And, three-and-a-half years into the Battle of Brexit, the same applies. Except at least it’s words not lives squandered.

But, hell, who needs decisions anyway? The Queen’s Speech, outlining the government’s plans on the nation’s behalf for the foreseeable, did get the go-ahead from MP’s last week.

Normally that would be a given. Or, if not, curtains for the PM. In the circs it didn’t matter two hoots. Turns out it was only a punt anyway.

If the tone of this piece seems a tad sardonic, daresay it resonates with you, dear reader.

But it’s worth recalling where the leave campaign came in. ‘Let’s take back control’.

As last week drew to its tortuous conclusion it was down to European nations, not Britain, to call the next move.

Boris Johnson RIP, dead in his ditch, ahem, had finally to accept the October 31st get-out will not be happening.

First he decided to pull his withdrawal plans, then to pause them, then to let them trot along at their own pace. Sort of.

Everything hinged on how long the EU 27 would allow us to sort something out. Would a century be long enough? Doubtful.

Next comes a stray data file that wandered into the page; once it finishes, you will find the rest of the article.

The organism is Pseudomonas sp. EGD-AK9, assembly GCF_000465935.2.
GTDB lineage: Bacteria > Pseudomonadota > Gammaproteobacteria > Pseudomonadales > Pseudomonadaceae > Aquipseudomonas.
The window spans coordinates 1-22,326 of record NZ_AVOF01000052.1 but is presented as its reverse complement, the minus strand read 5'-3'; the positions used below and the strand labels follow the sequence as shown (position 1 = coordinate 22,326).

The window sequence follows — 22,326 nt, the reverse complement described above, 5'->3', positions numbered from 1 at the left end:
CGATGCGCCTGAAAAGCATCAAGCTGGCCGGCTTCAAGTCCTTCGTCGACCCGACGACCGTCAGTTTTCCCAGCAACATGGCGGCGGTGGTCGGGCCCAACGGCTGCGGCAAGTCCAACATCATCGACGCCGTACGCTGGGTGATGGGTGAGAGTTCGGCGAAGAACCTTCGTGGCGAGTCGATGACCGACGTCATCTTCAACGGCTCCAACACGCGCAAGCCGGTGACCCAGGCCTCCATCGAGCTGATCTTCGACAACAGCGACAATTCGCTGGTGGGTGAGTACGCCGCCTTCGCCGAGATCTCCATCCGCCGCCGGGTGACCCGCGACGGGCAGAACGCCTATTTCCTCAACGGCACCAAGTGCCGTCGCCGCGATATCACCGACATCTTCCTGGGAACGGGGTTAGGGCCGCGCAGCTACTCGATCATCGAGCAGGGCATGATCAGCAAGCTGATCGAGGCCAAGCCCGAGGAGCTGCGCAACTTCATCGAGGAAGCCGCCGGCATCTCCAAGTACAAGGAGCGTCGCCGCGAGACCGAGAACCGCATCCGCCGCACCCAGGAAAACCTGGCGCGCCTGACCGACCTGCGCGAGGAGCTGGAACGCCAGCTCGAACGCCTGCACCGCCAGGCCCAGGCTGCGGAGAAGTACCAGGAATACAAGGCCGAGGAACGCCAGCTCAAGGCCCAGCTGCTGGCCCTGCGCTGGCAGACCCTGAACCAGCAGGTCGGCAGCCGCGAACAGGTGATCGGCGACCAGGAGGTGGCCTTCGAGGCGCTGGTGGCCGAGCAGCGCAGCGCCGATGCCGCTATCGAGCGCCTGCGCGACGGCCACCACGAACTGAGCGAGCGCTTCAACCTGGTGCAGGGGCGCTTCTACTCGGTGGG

Parliament had asked, over poor old Bojo’s festering corpse, for an extension till the end of January next year.

And what did they get? Agreement in principle to a delay. Dunno how long yet, depends on whether there’s to be an election or not.

Sounds like a couple of kids playing doctors and nurses. I’ll show you mine if you’ll show me yours. Naughty naughty.

And even that didn’t come till after a lot of huffing and puffing by the French, quelle surprise. Think 1066 and all that. And more recent developments.

Who was it said ‘non’ to the Brits coming into Europe in the first place? Oh yes, General De Gaulle. The guy we’d obligingly harboured throughout World War Two. Not that we liked him much then, or afterwards.

Now if, and a remains a monumental if, IF Boris Johnson can get his withdrawal bill passed by parliament he can seek re-election on the healthy mandate that he has got us on the way to getting out of Europe.

At a stroke the Brexit party goes on the bonfire. Clue’s in the name, really. And the Lib Dems? Still fighting yesterday’s battle? Yawn yawn.

Bojo could then, as many in cabinet would prefer, put back the election till the spring. Then get a big fat win. And finally achieve his childhood dream of being king of the world. Or at least becoming Prime Minister of Great Britain with a majority in parliament.